Recently a 42-yr-old man was undergoing a right upper lobectomy during general anesthesia. He had a history of tuberculosis and aspergillosis. The surgical procedure was difficult because of tissue inflammation and numerous adhesions. After the right upper lobe was resected, there were multiple gas leaks and bleeding sites on the remaining lung tissue. The gas leak through the lung tissue was so large that the patient required a ventilator tidal volume setting of 1,500 cc augmented by a fresh gas flow of 10 l/min to maintain normocapnia. Despite the patient being ventilated with 100% oxygen, the hemoglobin-oxygen saturation as measured by pulse oximetry remained in the low 90s.
A dry gauze lap pad had been inserted in the thoracic cavity, and the surgeon was using an electrocautery for hemostasis. Shortly after, before the lap pad had absorbed any blood, the entire lap pad suddenly caught fire. The flames were bright, and the material was avidly burning. The surgeon immediately grabbed the burning lap pad by a corner and pulled it out of the chest. He threw it on the floor, stepping on it repeatedly until all the flames were out. The extinguished gauze was a dark brown color, and it was obvious that it had been completely engulfed in flames. There were no apparent injuries to the patient or the surgeons, and the case ended uneventfully.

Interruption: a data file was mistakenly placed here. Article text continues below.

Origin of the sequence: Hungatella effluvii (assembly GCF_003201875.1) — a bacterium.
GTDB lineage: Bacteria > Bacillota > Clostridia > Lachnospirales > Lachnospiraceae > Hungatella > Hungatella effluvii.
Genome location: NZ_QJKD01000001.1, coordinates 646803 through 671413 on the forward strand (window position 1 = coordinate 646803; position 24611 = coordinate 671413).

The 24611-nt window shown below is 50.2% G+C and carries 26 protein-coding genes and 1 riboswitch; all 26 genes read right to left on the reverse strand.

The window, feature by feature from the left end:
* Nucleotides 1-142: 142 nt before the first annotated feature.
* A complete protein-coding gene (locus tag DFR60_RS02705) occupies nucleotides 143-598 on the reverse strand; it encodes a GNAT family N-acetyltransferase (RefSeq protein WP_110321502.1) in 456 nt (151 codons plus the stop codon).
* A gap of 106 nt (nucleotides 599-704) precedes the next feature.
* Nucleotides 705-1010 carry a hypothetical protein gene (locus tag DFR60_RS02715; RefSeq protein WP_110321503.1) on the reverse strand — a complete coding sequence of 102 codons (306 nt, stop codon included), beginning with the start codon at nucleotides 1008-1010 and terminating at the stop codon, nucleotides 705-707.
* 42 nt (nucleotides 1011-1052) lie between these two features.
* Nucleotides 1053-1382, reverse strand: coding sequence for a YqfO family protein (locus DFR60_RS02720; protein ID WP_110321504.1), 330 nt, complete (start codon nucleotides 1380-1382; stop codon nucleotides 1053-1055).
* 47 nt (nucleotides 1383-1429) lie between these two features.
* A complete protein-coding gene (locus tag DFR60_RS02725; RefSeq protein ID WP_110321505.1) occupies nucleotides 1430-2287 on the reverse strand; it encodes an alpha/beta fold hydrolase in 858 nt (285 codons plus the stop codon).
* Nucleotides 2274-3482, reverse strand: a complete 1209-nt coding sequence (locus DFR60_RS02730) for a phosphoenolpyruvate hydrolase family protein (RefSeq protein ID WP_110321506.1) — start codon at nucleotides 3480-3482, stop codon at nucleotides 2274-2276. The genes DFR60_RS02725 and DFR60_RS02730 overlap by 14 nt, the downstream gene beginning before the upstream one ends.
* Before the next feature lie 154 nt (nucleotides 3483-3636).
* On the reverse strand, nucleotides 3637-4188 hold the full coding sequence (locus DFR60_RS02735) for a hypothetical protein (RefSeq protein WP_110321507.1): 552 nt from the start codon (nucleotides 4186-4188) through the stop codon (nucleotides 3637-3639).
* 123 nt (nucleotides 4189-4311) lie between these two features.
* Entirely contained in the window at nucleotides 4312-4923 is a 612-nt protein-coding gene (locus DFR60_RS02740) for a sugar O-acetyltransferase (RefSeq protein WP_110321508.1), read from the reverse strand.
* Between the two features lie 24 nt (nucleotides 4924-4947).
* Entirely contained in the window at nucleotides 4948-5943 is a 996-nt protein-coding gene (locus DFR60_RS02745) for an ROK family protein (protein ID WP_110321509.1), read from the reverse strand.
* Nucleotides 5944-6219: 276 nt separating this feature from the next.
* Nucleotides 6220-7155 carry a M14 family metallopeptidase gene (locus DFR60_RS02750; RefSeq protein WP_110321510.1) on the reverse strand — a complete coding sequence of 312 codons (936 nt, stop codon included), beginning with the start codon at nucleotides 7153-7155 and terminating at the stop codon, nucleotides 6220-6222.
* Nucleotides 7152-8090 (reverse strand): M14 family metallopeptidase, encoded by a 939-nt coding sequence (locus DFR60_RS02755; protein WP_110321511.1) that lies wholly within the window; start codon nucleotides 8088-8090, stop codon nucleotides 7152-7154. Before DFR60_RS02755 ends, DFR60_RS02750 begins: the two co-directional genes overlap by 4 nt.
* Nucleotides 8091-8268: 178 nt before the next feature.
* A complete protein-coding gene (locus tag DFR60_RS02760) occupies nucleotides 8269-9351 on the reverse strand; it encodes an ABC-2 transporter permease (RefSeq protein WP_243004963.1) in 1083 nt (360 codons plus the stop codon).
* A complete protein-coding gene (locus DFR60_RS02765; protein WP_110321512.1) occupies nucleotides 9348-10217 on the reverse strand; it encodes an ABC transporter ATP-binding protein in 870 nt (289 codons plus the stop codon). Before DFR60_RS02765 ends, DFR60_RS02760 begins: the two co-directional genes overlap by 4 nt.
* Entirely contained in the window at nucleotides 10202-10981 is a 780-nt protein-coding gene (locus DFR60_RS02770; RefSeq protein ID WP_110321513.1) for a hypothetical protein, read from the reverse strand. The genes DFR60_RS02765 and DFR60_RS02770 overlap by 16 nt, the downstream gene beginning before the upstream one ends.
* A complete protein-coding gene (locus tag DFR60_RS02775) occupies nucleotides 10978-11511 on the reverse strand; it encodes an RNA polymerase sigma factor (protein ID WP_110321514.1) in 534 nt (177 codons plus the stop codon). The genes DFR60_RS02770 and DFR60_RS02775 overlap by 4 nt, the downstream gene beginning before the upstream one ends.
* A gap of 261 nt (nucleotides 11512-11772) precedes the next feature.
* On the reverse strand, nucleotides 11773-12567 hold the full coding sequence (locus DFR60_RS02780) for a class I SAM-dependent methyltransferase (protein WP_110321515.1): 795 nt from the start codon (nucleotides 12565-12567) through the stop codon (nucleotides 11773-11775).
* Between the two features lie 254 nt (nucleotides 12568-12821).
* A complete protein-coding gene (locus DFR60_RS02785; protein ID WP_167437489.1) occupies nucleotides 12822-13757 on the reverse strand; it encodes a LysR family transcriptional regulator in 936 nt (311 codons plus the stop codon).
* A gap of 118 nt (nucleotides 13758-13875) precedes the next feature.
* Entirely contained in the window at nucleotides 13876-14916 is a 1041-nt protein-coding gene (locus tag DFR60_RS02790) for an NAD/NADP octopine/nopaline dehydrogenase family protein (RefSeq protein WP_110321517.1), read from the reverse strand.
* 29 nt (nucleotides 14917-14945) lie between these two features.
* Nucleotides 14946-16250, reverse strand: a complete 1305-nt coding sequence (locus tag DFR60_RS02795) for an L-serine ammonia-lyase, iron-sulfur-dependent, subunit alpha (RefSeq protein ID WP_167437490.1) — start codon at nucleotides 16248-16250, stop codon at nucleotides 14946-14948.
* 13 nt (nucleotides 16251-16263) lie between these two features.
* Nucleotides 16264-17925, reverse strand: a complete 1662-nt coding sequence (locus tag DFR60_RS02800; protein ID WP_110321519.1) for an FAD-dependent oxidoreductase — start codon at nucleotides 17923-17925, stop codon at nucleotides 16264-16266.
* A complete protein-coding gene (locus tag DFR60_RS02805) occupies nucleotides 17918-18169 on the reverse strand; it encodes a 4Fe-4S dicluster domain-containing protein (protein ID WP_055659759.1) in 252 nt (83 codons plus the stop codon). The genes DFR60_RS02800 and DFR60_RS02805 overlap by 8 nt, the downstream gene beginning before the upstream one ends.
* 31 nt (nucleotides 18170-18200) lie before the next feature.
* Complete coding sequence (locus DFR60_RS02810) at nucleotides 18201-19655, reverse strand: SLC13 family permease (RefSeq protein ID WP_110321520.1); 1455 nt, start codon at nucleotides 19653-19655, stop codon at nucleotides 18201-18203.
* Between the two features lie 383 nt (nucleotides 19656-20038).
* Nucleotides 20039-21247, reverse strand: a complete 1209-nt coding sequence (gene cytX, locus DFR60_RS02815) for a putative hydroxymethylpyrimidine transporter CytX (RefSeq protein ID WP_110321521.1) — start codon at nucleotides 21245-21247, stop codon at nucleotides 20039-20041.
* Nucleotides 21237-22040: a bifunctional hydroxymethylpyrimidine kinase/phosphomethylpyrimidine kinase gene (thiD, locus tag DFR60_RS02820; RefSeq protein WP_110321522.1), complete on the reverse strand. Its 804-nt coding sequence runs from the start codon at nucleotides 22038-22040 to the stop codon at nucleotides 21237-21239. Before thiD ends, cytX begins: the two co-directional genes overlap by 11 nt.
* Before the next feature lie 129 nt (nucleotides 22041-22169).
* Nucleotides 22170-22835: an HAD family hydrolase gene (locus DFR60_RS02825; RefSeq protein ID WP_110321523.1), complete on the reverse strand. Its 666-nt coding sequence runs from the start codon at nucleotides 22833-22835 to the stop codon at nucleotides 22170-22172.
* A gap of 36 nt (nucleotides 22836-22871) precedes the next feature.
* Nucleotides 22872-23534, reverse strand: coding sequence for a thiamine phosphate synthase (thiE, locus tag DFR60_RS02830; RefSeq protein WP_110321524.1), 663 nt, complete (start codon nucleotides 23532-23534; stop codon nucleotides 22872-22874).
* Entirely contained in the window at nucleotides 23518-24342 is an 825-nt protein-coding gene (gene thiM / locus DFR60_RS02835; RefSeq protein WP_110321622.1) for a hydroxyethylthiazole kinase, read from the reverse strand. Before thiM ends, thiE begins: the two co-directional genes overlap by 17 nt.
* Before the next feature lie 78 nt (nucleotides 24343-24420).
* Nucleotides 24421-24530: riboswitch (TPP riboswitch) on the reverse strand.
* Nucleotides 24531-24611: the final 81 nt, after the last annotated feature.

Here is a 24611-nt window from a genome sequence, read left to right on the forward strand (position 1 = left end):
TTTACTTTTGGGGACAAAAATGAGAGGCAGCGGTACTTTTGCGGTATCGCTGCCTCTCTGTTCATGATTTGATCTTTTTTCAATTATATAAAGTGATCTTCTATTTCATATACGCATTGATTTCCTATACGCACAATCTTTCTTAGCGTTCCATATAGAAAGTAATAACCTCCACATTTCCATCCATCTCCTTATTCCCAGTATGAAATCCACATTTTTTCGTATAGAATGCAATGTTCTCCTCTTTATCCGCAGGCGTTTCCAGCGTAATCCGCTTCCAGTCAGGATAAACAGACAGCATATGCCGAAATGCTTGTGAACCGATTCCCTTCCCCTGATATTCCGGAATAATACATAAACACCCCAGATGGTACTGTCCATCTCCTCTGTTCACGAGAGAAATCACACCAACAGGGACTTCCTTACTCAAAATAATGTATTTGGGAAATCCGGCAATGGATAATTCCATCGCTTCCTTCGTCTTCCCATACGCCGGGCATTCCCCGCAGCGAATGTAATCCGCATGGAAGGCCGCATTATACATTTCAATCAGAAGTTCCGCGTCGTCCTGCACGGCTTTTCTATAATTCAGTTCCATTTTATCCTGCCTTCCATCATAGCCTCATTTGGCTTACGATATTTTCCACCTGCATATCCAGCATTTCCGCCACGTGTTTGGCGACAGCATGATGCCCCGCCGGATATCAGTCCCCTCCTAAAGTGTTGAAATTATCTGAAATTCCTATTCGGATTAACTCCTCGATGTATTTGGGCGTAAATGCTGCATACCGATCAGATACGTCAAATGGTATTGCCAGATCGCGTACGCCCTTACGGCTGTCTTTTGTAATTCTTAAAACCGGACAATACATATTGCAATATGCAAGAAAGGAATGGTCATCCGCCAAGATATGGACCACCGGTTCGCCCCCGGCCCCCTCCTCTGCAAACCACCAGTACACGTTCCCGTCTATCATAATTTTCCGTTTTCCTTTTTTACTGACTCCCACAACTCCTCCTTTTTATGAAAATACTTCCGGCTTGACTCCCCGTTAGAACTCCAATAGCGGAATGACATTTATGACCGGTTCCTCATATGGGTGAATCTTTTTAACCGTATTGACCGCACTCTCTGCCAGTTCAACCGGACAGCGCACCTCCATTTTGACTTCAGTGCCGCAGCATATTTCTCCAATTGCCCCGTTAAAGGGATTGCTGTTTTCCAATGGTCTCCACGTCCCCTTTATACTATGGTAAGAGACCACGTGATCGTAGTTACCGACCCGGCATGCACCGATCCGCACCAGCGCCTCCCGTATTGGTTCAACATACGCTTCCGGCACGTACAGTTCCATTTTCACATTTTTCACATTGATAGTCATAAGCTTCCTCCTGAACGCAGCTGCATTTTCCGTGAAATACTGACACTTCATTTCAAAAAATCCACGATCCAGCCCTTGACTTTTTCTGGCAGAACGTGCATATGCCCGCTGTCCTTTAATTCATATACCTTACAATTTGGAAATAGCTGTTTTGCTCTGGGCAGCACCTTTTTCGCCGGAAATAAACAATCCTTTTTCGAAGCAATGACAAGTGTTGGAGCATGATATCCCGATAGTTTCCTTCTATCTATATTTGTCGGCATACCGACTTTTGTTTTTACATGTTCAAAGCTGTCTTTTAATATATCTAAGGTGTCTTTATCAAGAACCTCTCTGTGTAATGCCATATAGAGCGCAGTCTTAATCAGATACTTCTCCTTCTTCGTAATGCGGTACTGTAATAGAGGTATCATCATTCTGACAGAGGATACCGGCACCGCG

There are many case reports of fires in the operating room. However, a fire within the thoracic cavity after a lobectomy is a rare incident. The oxygen-rich environment, the dry gauze, and the electrocautery created ideal conditions for the lap pad to ignite.
This incident reminds us once again of the danger of using the electrocautery in an oxygen-rich environment. To minimize the possibility of a fire under similar circumstances, it has been recommended to moisten the sponges with saline before placing them in the operative field. Additionally, the oxygen concentration should be the minimum the patient can tolerate without resulting in hypoxemia. Nitrous oxide should be avoided because, although it is not a flammable anesthetic, it also avidly supports combustion.
Rafael A. Ortega, M.D.
Associate Professor of Anesthesiology; Boston University Medical Center; Boston, Massachusetts;firstname.lastname@example.org
(Accepted for publication August 5, 1998.)